How Much Should You Spend On an Engagement Ring?

This is probably one of the most frequently asked questions about engagement rings. It’s also one of the most practical.

You’ve probably already heard the “two to three months’ salary” saying, but that is at best a misguided suggestion and at worst a marketing ploy from the diamond industry. If you want an actual average of how much is usually spent on engagement rings, here are some figures from a paper published by Lee Cronk and Bria Dunham in Human Nature:

Average Amount Spent on Ring: $3,531.72 ($0-20,000)
Men’s Average Incomes: $41,858.20 ($0-500,000)

As you can see, the men surveyed spent on average the equivalent of one month of their annual salary on the engagement ring. And this was pre-recession (2007). For more on this study, you can view it here: Cronk, Lee, and Bria Dunham. 2007. Human Nature 18(4):329-333. [pdf]

But don’t take the one-month average spent on engagement rings in this survey as a rule, or even a norm. The honest truth is: there is no fixed dollar amount rule that you should spend on an engagement ring. In lieu of rules, the best advice is that you should plan to spend as much as you can can afford for the best ring within your budget.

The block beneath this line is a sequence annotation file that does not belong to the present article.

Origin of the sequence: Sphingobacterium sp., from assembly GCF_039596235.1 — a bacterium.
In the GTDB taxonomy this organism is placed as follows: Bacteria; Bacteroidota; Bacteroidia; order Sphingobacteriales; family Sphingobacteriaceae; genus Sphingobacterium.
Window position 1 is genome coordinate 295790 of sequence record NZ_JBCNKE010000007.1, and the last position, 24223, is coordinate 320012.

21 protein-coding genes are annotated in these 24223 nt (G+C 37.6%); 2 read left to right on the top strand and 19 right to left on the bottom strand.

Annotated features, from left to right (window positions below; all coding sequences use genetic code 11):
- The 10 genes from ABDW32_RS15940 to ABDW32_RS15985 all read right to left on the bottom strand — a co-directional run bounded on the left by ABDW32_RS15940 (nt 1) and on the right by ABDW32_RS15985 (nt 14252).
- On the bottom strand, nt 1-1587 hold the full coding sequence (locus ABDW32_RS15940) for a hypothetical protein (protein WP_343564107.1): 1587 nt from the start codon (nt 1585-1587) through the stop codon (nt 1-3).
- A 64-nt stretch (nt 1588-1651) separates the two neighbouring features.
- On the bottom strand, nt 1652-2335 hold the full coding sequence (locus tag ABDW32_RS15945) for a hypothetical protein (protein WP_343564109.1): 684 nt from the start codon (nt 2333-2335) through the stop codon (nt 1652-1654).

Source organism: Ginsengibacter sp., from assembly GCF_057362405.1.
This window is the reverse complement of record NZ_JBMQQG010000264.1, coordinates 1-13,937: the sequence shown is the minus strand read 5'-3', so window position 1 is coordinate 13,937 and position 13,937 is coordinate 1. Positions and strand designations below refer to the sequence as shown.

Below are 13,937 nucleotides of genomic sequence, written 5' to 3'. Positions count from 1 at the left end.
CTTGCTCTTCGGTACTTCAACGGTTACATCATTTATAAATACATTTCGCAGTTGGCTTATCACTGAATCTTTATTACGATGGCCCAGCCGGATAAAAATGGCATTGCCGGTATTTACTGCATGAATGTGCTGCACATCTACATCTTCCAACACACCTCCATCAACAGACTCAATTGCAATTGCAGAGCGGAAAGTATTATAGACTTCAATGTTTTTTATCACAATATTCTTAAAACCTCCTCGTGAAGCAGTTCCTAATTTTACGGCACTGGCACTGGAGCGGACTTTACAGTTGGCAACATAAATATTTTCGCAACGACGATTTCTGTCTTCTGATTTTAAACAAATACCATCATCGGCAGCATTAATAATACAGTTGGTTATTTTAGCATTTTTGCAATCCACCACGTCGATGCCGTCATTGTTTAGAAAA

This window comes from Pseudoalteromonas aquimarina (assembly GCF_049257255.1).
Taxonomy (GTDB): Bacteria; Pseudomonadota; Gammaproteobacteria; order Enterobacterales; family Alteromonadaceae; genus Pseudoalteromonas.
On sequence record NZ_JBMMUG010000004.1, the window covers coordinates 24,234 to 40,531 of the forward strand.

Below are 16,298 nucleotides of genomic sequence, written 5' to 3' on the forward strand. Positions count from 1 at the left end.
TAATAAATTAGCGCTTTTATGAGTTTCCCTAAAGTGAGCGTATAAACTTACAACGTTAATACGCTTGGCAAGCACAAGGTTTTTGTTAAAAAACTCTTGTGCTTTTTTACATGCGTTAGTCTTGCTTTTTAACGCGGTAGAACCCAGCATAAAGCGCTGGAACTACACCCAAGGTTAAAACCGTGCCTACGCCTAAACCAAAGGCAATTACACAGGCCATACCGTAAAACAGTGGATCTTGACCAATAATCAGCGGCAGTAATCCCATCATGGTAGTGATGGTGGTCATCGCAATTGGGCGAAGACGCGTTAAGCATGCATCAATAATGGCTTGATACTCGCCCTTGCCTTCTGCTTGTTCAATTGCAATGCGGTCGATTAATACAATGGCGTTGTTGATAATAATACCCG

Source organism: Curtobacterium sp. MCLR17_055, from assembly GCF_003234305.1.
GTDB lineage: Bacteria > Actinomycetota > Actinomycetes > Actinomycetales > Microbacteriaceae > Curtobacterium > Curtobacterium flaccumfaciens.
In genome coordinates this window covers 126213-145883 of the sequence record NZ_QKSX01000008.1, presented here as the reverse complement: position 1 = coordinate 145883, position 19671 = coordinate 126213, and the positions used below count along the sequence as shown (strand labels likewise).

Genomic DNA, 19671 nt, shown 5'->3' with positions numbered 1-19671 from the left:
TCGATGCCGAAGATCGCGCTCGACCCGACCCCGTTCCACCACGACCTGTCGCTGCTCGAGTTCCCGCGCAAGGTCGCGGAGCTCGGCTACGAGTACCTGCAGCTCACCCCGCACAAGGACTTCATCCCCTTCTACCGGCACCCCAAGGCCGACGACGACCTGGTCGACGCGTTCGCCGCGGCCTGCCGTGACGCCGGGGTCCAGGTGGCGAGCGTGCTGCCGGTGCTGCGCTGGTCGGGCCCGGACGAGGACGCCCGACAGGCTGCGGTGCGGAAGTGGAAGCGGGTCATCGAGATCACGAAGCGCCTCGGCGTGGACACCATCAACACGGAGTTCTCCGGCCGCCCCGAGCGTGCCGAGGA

In other words: the best amount to pay for an engagement ring is simply what you can afford. How much you should spend on the ring is entirely up to you (and even your wife-to-be). After all, when you get married, your finances will be joined. Will she want to help pay off the cost of her own engagement ring? Most likely not.

Remember that the point of an engagement – and the ring that comes with it – is a promise of a new life together and isn’t a new life best started debt-free?

It’s also worth noting that for engagement rings – they’re more valued for their meaning than the monetary cost. Rings that are meaningful trump rings that are just expensive. For example, an heirloom ring that is passed down from your family or hers doesn’t cost anything – except maybe a few hundred dollars for a new setting – and it’s rich with history and meaning.

Or if you manage to save just $25 a week for one year to buy a $1,250 ring or $50 a week for one year to buy a $2,500 ring, she’ll appreciate the thought and effort you put into the long-thought-out expense more than whatever the ring cost.

Not to mention that there are so many options out there for engagement rings that you can easily set a budget and find an amazing piece of bling that easily falls within the range of your budget. For example, there are plenty of online jewelers that don’t have to pay the typical expenses that brick-and-mortar retailers do and can afford to offer the same bling at better prices.

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